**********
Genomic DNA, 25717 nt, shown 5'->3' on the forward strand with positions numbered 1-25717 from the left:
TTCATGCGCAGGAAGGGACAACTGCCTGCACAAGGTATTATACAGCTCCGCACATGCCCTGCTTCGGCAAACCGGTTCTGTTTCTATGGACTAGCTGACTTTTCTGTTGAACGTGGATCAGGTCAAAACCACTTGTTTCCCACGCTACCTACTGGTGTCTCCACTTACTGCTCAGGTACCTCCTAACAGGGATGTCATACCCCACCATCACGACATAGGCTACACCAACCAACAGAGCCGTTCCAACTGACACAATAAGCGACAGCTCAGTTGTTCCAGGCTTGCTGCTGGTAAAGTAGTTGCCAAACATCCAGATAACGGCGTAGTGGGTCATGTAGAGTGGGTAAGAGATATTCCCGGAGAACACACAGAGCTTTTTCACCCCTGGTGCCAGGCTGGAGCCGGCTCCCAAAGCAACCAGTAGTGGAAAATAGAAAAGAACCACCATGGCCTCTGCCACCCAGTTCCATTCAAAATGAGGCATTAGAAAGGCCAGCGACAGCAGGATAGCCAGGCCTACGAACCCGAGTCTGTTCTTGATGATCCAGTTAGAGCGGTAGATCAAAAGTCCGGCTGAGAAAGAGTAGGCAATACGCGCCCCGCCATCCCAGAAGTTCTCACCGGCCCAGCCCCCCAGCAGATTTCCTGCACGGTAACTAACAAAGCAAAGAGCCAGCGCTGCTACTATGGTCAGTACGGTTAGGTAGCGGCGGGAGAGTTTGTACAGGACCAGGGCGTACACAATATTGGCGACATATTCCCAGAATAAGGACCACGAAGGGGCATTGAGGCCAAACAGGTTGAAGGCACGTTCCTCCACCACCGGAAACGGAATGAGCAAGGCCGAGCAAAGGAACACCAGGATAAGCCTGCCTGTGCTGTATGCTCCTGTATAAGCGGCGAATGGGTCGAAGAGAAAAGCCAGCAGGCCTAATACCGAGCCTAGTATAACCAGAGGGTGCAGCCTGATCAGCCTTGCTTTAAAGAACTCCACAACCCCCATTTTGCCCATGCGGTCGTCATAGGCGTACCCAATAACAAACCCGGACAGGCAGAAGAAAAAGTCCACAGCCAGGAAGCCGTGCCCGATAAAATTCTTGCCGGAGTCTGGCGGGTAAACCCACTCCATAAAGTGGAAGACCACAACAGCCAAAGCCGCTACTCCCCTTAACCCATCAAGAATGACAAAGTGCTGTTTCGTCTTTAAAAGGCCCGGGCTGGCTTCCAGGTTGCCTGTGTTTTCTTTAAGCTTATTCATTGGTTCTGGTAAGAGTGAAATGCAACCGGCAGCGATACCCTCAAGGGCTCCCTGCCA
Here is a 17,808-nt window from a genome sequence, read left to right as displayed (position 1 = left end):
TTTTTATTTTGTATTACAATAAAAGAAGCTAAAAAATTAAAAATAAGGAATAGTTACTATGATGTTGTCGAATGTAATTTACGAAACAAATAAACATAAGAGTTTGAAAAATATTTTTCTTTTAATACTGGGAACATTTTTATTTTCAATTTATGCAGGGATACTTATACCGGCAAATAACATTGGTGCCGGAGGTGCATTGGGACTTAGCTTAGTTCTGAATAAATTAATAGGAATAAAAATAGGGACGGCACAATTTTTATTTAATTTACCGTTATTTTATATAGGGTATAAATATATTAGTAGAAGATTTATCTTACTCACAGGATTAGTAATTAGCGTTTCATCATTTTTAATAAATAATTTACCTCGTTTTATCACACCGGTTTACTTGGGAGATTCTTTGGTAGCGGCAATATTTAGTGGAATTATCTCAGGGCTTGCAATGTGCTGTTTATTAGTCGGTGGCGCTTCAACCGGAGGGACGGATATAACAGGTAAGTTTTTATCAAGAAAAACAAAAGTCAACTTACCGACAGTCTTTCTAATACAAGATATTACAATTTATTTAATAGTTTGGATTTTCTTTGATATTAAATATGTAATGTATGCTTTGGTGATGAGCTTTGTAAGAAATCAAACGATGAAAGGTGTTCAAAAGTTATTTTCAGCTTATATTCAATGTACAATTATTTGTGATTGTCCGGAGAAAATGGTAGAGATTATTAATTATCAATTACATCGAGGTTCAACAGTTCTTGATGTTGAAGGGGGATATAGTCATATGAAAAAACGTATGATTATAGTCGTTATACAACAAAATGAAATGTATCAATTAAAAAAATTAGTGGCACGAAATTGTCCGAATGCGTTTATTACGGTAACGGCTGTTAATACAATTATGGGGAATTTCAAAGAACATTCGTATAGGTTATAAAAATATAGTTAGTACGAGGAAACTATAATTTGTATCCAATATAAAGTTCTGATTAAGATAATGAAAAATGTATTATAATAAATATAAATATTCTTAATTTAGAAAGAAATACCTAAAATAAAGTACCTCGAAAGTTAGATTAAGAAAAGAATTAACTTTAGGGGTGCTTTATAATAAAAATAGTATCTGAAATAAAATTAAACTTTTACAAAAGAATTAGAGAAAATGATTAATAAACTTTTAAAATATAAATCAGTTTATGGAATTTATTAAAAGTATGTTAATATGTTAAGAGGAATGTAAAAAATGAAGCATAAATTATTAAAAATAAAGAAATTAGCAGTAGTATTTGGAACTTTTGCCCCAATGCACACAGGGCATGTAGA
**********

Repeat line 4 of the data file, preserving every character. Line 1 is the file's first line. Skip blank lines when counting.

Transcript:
TTTTTATTTTGTATTACAATAAAAGAAGCTAAAAAATTAAAAATAAGGAATAGTTACTATGATGTTGTCGAATGTAATTTACGAAACAAATAAACATAAGAGTTTGAAAAATATTTTTCTTTTAATACTGGGAACATTTTTATTTTCAATTTATGCAGGGATACTTATACCGGCAAATAACATTGGTGCCGGAGGTGCATTGGGACTTAGCTTAGTTCTGAATAAATTAATAGGAATAAAAATAGGGACGGCACAATTTTTATTTAATTTACCGTTATTTTATATAGGGTATAAATATATTAGTAGAAGATTTATCTTACTCACAGGATTAGTAATTAGCGTTTCATCATTTTTAATAAATAATTTACCTCGTTTTATCACACCGGTTTACTTGGGAGATTCTTTGGTAGCGGCAATATTTAGTGGAATTATCTCAGGGCTTGCAATGTGCTGTTTATTAGTCGGTGGCGCTTCAACCGGAGGGACGGATATAACAGGTAAGTTTTTATCAAGAAAAACAAAAGTCAACTTACCGACAGTCTTTCTAATACAAGATATTACAATTTATTTAATAGTTTGGATTTTCTTTGATATTAAATATGTAATGTATGCTTTGGTGATGAGCTTTGTAAGAAATCAAACGATGAAAGGTGTTCAAAAGTTATTTTCAGCTTATATTCAATGTACAATTATTTGTGATTGTCCGGAGAAAATGGTAGAGATTATTAATTATCAATTACATCGAGGTTCAACAGTTCTTGATGTTGAAGGGGGATATAGTCATATGAAAAAACGTATGATTATAGTCGTTATACAACAAAATGAAATGTATCAATTAAAAAAATTAGTGGCACGAAATTGTCCGAATGCGTTTATTACGGTAACGGCTGTTAATACAATTATGGGGAATTTCAAAGAACATTCGTATAGGTTATAAAAATATAGTTAGTACGAGGAAACTATAATTTGTATCCAATATAAAGTTCTGATTAAGATAATGAAAAATGTATTATAATAAATATAAATATTCTTAATTTAGAAAGAAATACCTAAAATAAAGTACCTCGAAAGTTAGATTAAGAAAAGAATTAACTTTAGGGGTGCTTTATAATAAAAATAGTATCTGAAATAAAATTAAACTTTTACAAAAGAATTAGAGAAAATGATTAATAAACTTTTAAAATATAAATCAGTTTATGGAATTTATTAAAAGTATGTTAATATGTTAAGAGGAATGTAAAAAATGAAGCATAAATTATTAAAAATAAAGAAATTAGCAGTAGTATTTGGAACTTTTGCCCCAATGCACACAGGGCATGTAGA